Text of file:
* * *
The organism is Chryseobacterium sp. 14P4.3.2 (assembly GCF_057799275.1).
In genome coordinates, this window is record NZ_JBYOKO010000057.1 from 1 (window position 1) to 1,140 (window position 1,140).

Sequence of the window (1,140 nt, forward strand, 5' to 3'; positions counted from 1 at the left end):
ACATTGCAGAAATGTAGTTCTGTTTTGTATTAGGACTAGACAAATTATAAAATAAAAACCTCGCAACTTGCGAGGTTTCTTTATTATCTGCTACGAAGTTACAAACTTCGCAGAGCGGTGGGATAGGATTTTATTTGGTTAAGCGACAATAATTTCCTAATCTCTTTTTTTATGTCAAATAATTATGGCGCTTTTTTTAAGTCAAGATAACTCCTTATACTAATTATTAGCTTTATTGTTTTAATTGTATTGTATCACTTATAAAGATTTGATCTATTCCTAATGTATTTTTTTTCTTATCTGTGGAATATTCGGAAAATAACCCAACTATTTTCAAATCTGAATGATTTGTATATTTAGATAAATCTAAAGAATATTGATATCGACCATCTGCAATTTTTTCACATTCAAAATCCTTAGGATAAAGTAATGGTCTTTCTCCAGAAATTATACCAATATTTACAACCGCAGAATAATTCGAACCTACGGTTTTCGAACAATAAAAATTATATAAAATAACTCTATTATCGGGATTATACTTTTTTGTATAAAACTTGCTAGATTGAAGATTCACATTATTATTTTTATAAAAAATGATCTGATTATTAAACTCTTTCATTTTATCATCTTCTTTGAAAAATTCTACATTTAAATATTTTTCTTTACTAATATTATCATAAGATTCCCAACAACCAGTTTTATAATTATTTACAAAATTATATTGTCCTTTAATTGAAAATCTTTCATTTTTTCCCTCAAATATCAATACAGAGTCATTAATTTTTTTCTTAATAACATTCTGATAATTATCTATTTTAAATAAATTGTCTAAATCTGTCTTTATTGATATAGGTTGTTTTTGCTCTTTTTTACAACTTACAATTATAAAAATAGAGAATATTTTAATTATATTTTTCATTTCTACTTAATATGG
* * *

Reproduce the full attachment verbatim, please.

The organism is Chryseobacterium sp. 14P4.3.2 (assembly GCF_057799275.1).
In genome coordinates, this window is record NZ_JBYOKO010000057.1 from 1 (window position 1) to 1,140 (window position 1,140).

Sequence of the window (1,140 nt, forward strand, 5' to 3'; positions counted from 1 at the left end):
ACATTGCAGAAATGTAGTTCTGTTTTGTATTAGGACTAGACAAATTATAAAATAAAAACCTCGCAACTTGCGAGGTTTCTTTATTATCTGCTACGAAGTTACAAACTTCGCAGAGCGGTGGGATAGGATTTTATTTGGTTAAGCGACAATAATTTCCTAATCTCTTTTTTTATGTCAAATAATTATGGCGCTTTTTTTAAGTCAAGATAACTCCTTATACTAATTATTAGCTTTATTGTTTTAATTGTATTGTATCACTTATAAAGATTTGATCTATTCCTAATGTATTTTTTTTCTTATCTGTGGAATATTCGGAAAATAACCCAACTATTTTCAAATCTGAATGATTTGTATATTTAGATAAATCTAAAGAATATTGATATCGACCATCTGCAATTTTTTCACATTCAAAATCCTTAGGATAAAGTAATGGTCTTTCTCCAGAAATTATACCAATATTTACAACCGCAGAATAATTCGAACCTACGGTTTTCGAACAATAAAAATTATATAAAATAACTCTATTATCGGGATTATACTTTTTTGTATAAAACTTGCTAGATTGAAGATTCACATTATTATTTTTATAAAAAATGATCTGATTATTAAACTCTTTCATTTTATCATCTTCTTTGAAAAATTCTACATTTAAATATTTTTCTTTACTAATATTATCATAAGATTCCCAACAACCAGTTTTATAATTATTTACAAAATTATATTGTCCTTTAATTGAAAATCTTTCATTTTTTCCCTCAAATATCAATACAGAGTCATTAATTTTTTTCTTAATAACATTCTGATAATTATCTATTTTAAATAAATTGTCTAAATCTGTCTTTATTGATATAGGTTGTTTTTGCTCTTTTTTACAACTTACAATTATAAAAATAGAGAATATTTTAATTATATTTTTCATTTCTACTTAATATGG